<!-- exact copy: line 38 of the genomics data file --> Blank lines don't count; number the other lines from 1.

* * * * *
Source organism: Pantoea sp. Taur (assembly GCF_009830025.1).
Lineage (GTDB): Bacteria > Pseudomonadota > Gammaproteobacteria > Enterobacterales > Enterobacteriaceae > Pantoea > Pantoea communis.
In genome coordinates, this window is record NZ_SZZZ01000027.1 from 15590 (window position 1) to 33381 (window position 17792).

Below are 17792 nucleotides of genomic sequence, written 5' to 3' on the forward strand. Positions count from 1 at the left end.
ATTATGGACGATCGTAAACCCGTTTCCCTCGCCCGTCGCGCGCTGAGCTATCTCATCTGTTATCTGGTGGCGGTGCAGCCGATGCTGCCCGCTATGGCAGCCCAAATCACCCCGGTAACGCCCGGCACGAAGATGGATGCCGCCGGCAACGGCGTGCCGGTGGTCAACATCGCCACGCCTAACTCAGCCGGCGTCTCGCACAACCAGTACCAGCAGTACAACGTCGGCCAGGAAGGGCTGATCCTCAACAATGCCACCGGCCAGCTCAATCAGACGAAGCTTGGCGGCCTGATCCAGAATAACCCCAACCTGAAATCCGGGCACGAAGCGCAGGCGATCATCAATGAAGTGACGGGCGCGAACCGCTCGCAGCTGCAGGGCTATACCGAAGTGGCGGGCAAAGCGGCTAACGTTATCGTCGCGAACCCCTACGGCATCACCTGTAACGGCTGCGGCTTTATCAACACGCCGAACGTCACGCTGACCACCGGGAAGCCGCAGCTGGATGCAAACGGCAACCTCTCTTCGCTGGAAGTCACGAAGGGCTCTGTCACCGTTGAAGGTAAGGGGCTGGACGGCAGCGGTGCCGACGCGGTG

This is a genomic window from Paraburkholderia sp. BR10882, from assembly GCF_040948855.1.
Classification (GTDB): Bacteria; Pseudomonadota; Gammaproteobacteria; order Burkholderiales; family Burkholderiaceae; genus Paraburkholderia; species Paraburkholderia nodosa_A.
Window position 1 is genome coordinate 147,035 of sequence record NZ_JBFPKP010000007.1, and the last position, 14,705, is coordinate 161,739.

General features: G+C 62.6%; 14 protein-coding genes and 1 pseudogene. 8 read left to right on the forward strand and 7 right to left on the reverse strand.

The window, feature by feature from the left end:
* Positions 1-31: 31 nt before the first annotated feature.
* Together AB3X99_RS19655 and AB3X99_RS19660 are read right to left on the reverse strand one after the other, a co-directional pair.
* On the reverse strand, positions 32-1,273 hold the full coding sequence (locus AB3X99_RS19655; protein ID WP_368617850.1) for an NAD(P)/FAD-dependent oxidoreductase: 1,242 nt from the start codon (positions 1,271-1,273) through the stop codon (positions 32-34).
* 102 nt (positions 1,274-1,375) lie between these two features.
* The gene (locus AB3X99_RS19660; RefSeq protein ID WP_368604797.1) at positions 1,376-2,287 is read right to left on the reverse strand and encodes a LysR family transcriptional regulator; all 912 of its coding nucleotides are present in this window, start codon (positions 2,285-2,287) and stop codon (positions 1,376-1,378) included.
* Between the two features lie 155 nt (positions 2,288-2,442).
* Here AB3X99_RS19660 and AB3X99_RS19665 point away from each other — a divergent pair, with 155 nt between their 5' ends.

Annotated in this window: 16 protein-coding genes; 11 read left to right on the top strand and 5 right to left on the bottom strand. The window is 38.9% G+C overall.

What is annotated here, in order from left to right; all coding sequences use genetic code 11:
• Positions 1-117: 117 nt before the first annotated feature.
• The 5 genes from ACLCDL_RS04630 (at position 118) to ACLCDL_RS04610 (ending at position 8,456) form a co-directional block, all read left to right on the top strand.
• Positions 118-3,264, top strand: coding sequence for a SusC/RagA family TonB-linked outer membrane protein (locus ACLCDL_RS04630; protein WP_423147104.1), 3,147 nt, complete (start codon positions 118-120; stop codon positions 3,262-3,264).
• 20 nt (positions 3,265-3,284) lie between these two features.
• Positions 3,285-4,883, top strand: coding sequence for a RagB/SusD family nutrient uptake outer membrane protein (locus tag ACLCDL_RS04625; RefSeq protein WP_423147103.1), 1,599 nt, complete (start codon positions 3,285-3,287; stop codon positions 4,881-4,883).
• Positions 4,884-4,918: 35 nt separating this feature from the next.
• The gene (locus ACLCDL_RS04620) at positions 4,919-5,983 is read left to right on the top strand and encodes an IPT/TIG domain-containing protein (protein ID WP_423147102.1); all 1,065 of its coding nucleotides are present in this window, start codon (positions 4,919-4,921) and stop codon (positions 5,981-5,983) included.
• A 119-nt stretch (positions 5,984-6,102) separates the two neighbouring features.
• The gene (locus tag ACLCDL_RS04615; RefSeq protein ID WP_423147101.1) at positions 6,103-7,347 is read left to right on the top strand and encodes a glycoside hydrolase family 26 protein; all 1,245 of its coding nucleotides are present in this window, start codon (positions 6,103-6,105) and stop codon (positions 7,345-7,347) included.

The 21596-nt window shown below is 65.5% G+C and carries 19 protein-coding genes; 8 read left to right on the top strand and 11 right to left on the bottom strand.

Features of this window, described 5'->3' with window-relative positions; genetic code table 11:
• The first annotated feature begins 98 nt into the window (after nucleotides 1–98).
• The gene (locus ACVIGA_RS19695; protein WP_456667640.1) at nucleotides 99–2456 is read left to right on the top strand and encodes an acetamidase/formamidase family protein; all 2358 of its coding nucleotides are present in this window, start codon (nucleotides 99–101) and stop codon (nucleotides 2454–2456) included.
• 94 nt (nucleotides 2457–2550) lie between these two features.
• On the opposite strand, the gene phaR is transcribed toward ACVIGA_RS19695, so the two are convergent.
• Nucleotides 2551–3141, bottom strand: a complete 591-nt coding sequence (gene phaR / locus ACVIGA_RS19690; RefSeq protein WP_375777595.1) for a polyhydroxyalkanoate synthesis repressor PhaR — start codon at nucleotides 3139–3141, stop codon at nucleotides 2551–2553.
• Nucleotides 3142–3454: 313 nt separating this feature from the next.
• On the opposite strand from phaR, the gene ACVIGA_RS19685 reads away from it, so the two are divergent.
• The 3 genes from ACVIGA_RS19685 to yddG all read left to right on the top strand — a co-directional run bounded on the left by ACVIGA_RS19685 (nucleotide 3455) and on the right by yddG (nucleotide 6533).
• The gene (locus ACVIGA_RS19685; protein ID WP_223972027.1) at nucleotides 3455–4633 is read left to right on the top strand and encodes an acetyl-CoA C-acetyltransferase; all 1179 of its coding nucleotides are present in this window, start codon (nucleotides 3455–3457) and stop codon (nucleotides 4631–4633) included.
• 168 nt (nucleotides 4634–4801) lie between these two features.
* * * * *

• The 3 genes from ACVIGA_RS19685 to yddG all read left to right on the top strand — a co-directional run bounded on the left by ACVIGA_RS19685 (nucleotide 3455) and on the right by yddG (nucleotide 6533).